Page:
The clinical risk factors evaluated include maternal characteristics, such as maternal age, body mass index (BMI), parity, previous uterine surgery, previous cesarean delivery, number of cesarean sections, pregnancy after in vitro fertilization (IVF), and history of medical disorders, such as diabetes mellitus and hypertension [19, 20].

Kyozuka et al. [21] conducted a nationwide cohort study in Japan on 90,554 participants, treated in 15 regional centers, during the period of 2011 to 2014. They found that the most risk factors for occurrence of PAS were placenta previa, conception by assisted reproductive technologies (ART), and smoking during pregnancy [21].

Imafuku et al. [22] conducted a prospective cohort study on 4146 pregnant women whom experienced PAS. They found that history of prior cesarean delivery, dilatation and curettage, hysteroscopic surgery, uterine artery embolization, current pregnancy via ART, and the presence of placenta previa in the current pregnancy are high risk for PAS [22].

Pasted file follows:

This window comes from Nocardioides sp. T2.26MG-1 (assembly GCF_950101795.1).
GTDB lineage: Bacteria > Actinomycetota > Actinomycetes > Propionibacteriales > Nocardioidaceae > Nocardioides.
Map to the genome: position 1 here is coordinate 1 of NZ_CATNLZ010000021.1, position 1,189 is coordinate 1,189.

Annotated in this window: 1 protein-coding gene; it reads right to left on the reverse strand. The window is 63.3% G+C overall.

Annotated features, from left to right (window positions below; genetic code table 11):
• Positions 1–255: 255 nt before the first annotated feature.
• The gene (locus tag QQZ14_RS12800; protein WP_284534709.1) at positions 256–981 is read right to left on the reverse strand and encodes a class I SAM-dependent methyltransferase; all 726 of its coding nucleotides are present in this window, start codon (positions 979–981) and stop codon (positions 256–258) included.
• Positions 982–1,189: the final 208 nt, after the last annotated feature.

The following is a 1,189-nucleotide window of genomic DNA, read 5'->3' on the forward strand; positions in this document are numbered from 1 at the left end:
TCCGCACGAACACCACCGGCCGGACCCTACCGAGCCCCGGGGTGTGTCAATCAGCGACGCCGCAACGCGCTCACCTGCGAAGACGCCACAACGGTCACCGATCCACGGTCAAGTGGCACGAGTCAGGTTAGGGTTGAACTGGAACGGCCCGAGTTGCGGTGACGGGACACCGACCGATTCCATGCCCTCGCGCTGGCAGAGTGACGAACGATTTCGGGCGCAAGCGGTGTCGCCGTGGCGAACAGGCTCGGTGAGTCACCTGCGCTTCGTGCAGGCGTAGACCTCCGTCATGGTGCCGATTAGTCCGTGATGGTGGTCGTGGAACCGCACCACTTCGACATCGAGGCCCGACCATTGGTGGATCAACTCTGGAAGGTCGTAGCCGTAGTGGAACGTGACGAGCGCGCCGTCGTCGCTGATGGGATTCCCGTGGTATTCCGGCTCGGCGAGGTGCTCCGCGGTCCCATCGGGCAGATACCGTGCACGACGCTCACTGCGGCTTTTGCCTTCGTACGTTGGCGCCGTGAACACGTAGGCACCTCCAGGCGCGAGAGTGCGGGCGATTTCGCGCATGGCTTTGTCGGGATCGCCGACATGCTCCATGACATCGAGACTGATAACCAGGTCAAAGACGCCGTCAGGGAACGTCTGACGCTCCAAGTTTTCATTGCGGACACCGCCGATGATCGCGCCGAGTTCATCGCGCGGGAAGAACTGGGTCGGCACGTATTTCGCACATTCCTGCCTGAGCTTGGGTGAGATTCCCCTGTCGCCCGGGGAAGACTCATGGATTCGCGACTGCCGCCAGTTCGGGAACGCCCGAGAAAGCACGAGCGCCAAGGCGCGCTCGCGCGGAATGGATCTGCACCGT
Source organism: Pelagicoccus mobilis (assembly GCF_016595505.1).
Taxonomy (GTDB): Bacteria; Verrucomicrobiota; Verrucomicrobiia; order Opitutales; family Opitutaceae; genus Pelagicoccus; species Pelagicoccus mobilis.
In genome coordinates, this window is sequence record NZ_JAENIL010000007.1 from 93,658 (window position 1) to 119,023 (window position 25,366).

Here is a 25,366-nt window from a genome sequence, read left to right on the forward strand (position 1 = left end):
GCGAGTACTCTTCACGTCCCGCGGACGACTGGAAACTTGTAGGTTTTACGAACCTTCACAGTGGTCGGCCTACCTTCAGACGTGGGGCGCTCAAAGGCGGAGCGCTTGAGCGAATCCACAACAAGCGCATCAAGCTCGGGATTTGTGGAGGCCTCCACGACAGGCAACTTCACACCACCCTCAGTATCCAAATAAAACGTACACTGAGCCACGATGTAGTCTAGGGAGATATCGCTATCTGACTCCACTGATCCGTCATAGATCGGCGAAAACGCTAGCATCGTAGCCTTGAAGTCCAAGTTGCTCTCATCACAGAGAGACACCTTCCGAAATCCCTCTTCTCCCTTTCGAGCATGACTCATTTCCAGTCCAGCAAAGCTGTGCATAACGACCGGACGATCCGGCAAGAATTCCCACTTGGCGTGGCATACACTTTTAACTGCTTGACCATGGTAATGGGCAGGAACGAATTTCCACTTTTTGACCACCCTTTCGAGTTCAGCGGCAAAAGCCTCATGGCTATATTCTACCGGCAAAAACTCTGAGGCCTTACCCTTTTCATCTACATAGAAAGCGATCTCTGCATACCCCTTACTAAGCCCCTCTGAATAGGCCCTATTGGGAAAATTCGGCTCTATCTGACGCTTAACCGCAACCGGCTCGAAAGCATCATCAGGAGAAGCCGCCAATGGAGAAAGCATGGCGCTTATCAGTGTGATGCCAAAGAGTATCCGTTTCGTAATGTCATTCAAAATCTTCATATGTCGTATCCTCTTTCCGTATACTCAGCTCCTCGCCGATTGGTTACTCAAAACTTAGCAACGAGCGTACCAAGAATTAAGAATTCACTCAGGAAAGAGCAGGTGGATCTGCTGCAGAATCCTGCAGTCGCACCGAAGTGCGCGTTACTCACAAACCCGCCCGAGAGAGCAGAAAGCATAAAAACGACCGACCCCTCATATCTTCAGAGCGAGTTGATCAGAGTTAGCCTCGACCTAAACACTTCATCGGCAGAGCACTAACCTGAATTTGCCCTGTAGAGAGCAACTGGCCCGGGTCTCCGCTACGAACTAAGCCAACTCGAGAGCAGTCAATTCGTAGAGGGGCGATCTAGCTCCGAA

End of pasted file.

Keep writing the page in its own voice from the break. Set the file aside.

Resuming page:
Ogawa et al. [23] conducted a multicenter cross-sectional study on 472,301 women with singleton deliveries, in the period from 2013 and 2015. They reported that the most powerful predictor for PAS was the number of previous cesarean sections. On the other hand, in absence placenta previa or previous cesarean delivery, conception through ART was a strong predictor of PAS [23].

Smoking is another major risk factor studied for the pathogenesis of PAS. However, the relation between maternal smoking and PAS was not proven [24]. Furthermore, other study attributed this association to placental inflammation from smoke pollutants [25].

4.2 Ultrasound in Early Pregnancy

D’Antonio et al. [26] conducted a meta-analysis to predict PAS disorders in the first-trimester of pregnancy. They used three signs suggestive of PAS in the first-trimester. The signs were implantation of the GS in lower uterine segment, reduced myometrial thickness, and lacunae. They found that when at least one sign of PAS was found, the presence of PAS was confirmed in 91.4% of patients [26].